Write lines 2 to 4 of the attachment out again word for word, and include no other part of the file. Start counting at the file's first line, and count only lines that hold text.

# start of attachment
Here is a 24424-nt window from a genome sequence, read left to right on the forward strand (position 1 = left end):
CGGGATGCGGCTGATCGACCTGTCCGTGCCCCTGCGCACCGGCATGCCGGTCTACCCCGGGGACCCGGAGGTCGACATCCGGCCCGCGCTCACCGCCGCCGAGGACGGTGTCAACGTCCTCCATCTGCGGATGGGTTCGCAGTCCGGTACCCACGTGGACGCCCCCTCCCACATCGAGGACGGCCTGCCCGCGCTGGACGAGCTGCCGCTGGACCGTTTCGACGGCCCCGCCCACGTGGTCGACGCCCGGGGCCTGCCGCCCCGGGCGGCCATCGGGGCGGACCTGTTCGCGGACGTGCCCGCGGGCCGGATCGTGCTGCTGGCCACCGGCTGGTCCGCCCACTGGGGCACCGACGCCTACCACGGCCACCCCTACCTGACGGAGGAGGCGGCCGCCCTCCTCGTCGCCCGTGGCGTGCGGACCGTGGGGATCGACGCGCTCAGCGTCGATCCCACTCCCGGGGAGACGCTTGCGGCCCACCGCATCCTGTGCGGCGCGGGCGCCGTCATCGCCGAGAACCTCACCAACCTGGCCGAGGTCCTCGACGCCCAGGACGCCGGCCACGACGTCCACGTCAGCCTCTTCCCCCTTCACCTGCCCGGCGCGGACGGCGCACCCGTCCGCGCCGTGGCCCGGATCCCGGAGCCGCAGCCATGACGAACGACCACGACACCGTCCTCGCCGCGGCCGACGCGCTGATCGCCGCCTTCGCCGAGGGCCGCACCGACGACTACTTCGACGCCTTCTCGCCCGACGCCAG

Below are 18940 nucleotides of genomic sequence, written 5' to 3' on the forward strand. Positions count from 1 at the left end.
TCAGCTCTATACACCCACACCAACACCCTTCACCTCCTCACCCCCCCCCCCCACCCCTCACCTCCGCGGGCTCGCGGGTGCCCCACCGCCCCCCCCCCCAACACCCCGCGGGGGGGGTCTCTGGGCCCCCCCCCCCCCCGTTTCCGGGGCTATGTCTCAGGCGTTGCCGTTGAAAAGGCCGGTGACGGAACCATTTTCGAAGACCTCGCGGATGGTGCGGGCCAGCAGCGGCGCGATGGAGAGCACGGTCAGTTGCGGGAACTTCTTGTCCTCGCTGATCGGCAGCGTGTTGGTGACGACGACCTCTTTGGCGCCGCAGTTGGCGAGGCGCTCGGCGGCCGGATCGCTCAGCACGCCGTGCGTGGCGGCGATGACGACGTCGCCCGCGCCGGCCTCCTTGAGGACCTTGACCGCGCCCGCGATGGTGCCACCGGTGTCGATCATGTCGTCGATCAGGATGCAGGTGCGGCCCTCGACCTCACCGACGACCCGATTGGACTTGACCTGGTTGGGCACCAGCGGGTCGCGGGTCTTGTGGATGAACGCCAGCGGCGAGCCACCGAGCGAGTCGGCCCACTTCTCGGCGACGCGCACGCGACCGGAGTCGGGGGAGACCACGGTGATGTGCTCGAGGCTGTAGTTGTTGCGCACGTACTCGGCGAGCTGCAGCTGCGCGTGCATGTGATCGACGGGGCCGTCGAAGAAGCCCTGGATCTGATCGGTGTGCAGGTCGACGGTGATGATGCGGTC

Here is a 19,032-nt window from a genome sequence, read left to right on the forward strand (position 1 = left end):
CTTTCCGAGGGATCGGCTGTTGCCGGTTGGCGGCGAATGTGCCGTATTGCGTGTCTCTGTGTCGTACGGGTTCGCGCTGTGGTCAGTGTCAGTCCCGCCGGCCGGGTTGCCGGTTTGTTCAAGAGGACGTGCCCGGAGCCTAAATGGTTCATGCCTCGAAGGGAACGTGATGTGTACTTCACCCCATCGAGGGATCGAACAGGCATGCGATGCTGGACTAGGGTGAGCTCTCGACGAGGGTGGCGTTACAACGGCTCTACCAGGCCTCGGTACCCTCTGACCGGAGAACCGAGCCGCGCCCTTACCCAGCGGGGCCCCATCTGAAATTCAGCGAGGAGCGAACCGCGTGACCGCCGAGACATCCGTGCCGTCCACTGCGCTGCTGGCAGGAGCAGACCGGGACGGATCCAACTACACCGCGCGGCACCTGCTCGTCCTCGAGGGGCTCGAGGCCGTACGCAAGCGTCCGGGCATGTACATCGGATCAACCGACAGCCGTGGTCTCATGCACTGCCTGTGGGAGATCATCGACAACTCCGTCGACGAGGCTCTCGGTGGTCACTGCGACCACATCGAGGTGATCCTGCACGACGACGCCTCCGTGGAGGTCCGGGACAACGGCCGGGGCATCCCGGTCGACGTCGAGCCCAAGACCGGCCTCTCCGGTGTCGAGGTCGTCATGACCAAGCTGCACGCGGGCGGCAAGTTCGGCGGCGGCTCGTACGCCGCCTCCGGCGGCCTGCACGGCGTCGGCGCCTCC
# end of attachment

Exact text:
CGGGATGCGGCTGATCGACCTGTCCGTGCCCCTGCGCACCGGCATGCCGGTCTACCCCGGGGACCCGGAGGTCGACATCCGGCCCGCGCTCACCGCCGCCGAGGACGGTGTCAACGTCCTCCATCTGCGGATGGGTTCGCAGTCCGGTACCCACGTGGACGCCCCCTCCCACATCGAGGACGGCCTGCCCGCGCTGGACGAGCTGCCGCTGGACCGTTTCGACGGCCCCGCCCACGTGGTCGACGCCCGGGGCCTGCCGCCCCGGGCGGCCATCGGGGCGGACCTGTTCGCGGACGTGCCCGCGGGCCGGATCGTGCTGCTGGCCACCGGCTGGTCCGCCCACTGGGGCACCGACGCCTACCACGGCCACCCCTACCTGACGGAGGAGGCGGCCGCCCTCCTCGTCGCCCGTGGCGTGCGGACCGTGGGGATCGACGCGCTCAGCGTCGATCCCACTCCCGGGGAGACGCTTGCGGCCCACCGCATCCTGTGCGGCGCGGGCGCCGTCATCGCCGAGAACCTCACCAACCTGGCCGAGGTCCTCGACGCCCAGGACGCCGGCCACGACGTCCACGTCAGCCTCTTCCCCCTTCACCTGCCCGGCGCGGACGGCGCACCCGTCCGCGCCGTGGCCCGGATCCCGGAGCCGCAGCCATGACGAACGACCACGACACCGTCCTCGCCGCGGCCGACGCGCTGATCGCCGCCTTCGCCGAGGGCCGCACCGACGACTACTTCGACGCCTTCTCGCCCGACGCCAG

Below are 18940 nucleotides of genomic sequence, written 5' to 3' on the forward strand. Positions count from 1 at the left end.
TCAGCTCTATACACCCACACCAACACCCTTCACCTCCTCACCCCCCCCCCCCACCCCTCACCTCCGCGGGCTCGCGGGTGCCCCACCGCCCCCCCCCCCAACACCCCGCGGGGGGGGTCTCTGGGCCCCCCCCCCCCCCGTTTCCGGGGCTATGTCTCAGGCGTTGCCGTTGAAAAGGCCGGTGACGGAACCATTTTCGAAGACCTCGCGGATGGTGCGGGCCAGCAGCGGCGCGATGGAGAGCACGGTCAGTTGCGGGAACTTCTTGTCCTCGCTGATCGGCAGCGTGTTGGTGACGACGACCTCTTTGGCGCCGCAGTTGGCGAGGCGCTCGGCGGCCGGATCGCTCAGCACGCCGTGCGTGGCGGCGATGACGACGTCGCCCGCGCCGGCCTCCTTGAGGACCTTGACCGCGCCCGCGATGGTGCCACCGGTGTCGATCATGTCGTCGATCAGGATGCAGGTGCGGCCCTCGACCTCACCGACGACCCGATTGGACTTGACCTGGTTGGGCACCAGCGGGTCGCGGGTCTTGTGGATGAACGCCAGCGGCGAGCCACCGAGCGAGTCGGCCCACTTCTCGGCGACGCGCACGCGACCGGAGTCGGGGGAGACCACGGTGATGTGCTCGAGGCTGTAGTTGTTGCGCACGTACTCGGCGAGCTGCAGCTGCGCGTGCATGTGATCGACGGGGCCGTCGAAGAAGCCCTGGATCTGATCGGTGTGCAGGTCGACGGTGATGATGCGGTC